It kind of starts to when I went pro. I went pro the summer of 2013. I was kind of a little bit unprepared coming in. I was a little bit sick and had some struggles right off the bat there. Then I missed outdoors in 2014. Outdoors has kind of always been a little bit of a struggle for me. I’ve always felt that I’ve had the speed and I’ve proven that I’ve had the speed, it’s just been difficult for me to put the pieces of the puzzle together for two motos. You have to beat the best guys in the world for two motos and it’s a difficult task. But it’s outdoor motocross and it’s gnarly and it’s raw racing. The feeling was just compounded by the adversity that I’ve had to come through these past few years. Of course, at Washougal and coming that close to an overall and finding out that not only did I not win the overall, but I didn’t even get on the podium, that was one of the most heartbreaking losses of my entire career. But, and I’ve said this before, it’s kind of what my career has been built on—being able to respond to adversity and bounce back. I feel like I’ve proven that to people, but also to myself. I can come back and dissect things and not get too down on myself and come back and get better and win and succeeded. I think that in life and in racing, that’s one of the important attributes that you can have. Just to do it after that adversity just made the win so much sweeter and I’m definitely grateful that I got the chance to wrap one up.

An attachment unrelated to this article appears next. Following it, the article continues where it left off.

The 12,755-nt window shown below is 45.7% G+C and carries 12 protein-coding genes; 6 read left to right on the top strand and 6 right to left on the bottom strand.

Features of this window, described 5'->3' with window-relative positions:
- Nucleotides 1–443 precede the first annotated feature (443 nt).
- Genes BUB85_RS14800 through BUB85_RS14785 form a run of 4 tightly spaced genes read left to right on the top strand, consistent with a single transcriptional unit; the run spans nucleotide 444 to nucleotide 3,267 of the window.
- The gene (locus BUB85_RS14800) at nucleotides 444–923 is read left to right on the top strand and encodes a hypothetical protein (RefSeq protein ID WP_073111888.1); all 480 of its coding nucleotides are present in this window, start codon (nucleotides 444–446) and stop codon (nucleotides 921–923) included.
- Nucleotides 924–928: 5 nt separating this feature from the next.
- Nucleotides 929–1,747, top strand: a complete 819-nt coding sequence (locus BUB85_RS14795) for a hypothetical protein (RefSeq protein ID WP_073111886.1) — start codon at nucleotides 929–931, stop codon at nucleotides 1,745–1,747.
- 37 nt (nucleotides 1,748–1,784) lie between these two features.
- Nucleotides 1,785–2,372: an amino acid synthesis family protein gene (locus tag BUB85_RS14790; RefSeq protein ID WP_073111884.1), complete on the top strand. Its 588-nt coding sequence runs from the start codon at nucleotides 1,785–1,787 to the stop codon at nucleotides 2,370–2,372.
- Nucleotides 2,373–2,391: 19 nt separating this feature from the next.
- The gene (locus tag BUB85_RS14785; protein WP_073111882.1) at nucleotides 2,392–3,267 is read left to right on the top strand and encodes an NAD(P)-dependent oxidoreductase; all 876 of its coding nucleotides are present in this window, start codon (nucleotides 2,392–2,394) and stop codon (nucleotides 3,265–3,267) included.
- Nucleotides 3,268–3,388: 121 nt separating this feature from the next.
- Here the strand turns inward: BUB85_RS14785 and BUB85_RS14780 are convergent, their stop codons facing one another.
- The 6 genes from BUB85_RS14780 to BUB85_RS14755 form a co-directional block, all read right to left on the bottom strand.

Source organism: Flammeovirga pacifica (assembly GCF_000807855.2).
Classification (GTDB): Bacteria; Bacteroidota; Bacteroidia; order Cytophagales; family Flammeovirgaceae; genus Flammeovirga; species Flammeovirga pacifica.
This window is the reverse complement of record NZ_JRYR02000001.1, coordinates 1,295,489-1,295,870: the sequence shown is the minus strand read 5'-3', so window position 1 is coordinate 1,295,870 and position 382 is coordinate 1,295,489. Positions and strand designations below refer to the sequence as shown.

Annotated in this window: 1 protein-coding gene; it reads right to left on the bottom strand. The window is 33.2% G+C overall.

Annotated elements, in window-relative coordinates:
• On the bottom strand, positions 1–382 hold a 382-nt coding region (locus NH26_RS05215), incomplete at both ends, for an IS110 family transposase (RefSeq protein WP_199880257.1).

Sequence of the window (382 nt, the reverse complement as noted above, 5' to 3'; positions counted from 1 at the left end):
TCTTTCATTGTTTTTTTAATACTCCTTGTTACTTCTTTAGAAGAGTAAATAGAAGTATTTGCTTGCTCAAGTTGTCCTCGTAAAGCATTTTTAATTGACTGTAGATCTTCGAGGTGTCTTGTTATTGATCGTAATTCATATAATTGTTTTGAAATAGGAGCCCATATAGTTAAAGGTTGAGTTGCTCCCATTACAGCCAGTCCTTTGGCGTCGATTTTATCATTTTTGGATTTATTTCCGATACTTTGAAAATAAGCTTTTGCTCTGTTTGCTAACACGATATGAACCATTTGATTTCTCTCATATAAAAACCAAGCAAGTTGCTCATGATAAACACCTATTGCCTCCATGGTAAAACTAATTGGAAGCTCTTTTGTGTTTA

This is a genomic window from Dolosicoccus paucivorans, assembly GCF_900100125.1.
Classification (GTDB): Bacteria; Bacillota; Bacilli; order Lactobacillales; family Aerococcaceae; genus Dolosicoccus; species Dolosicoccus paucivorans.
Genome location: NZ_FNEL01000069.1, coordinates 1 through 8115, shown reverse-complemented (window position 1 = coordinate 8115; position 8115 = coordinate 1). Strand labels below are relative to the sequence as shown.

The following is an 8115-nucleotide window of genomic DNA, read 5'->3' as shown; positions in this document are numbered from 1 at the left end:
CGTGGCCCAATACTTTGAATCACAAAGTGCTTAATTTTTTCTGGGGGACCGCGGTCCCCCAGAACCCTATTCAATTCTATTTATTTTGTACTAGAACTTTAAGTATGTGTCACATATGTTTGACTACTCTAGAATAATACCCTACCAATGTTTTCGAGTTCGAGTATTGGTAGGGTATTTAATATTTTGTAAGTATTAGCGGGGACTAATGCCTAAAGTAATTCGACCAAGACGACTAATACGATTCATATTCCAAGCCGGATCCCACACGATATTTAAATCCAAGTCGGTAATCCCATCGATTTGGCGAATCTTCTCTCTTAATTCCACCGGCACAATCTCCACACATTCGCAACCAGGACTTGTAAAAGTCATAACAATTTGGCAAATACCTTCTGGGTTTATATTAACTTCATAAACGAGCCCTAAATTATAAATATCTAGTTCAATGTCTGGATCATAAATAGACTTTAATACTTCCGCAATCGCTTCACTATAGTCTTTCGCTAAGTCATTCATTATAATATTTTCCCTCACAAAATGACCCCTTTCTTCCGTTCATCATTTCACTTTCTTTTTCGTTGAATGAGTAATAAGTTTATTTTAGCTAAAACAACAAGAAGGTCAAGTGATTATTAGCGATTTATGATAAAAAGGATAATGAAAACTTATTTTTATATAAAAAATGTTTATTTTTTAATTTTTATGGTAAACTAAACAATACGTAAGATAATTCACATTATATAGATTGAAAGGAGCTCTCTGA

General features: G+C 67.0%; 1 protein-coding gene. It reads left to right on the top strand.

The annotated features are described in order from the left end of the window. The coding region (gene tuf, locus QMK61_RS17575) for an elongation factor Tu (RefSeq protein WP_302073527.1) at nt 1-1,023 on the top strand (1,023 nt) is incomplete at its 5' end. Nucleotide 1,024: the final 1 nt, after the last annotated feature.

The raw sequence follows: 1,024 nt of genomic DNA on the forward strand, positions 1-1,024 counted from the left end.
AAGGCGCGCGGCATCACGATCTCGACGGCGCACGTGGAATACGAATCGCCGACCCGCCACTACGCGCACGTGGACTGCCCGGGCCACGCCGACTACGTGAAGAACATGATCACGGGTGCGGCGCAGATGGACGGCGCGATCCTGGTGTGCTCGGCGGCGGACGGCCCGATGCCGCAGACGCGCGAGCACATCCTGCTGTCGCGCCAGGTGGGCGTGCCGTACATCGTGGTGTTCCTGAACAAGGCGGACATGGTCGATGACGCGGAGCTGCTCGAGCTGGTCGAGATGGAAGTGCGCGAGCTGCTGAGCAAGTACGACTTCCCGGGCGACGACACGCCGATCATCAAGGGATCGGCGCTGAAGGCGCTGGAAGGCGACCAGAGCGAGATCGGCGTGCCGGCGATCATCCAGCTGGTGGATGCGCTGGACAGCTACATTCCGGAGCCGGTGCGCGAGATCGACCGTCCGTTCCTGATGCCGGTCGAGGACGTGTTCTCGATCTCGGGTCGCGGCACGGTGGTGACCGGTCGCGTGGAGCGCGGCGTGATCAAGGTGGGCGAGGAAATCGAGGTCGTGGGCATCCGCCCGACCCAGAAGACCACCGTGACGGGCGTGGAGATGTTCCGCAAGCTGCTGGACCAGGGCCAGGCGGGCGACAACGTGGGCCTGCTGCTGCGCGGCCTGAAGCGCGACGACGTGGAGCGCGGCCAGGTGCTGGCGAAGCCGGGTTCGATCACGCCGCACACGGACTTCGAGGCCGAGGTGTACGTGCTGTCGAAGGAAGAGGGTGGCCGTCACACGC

There were some rumors that you might be switching teams for the 2018 season, but it appears that you will be back with the Monster Energy/Pro Circuit Kawasaki team next year.
Yes, I signed with Mitch and Monster Energy/Pro Circuit Kawasaki for 2018 and 2019. So two more years. I couldn’t be happier. I’ve been with Mitch since I was 12 years old and I’ve been with Kawasaki since 2004. Those guys are like family to me over there. We’ve had a lot of success together, both as an amateur and as a pro, but I want to put the number one plates on Mitch’s door. That’s been my goal since I was eight or nine years old. That’s been the goal and I feel like we’re in a really, really good spot to do that. We won races in supercross and we won races outdoors and I kind of feel like everything is coming together to set up a real good run these next couple of years and I couldn’t be happier to do it with Mitch and the guys and I’m looking forward to success with them. I want to be a championship guy next year.
One last question I want to toss in here: Did your name come up at all when Team USA was being put together for the Motocross of Nations?
No, it didn’t, really. I’d always be up for it, you know? It’s a dream of mine to ride for Team USA, but I think that the team that we’re sending, with Zach Osborne having a great year, and Cole Seely being a super-solid guy as well, and with Thomas Covington on the team too, I couldn’t be happier for him and he’s ridden Matterley [Basin] before and being on the GP circuit, he knows exactly what he’s going up against, I think that the team can, for sure, get it done for us this year, but my goal for the next year and for the years to come is to not leave any doubt that I’m one of the strongest guys, and with that comes being selected for Team USA. That’s always the goal. But for now, I’ll be rooting for those guys and wishing the best for them.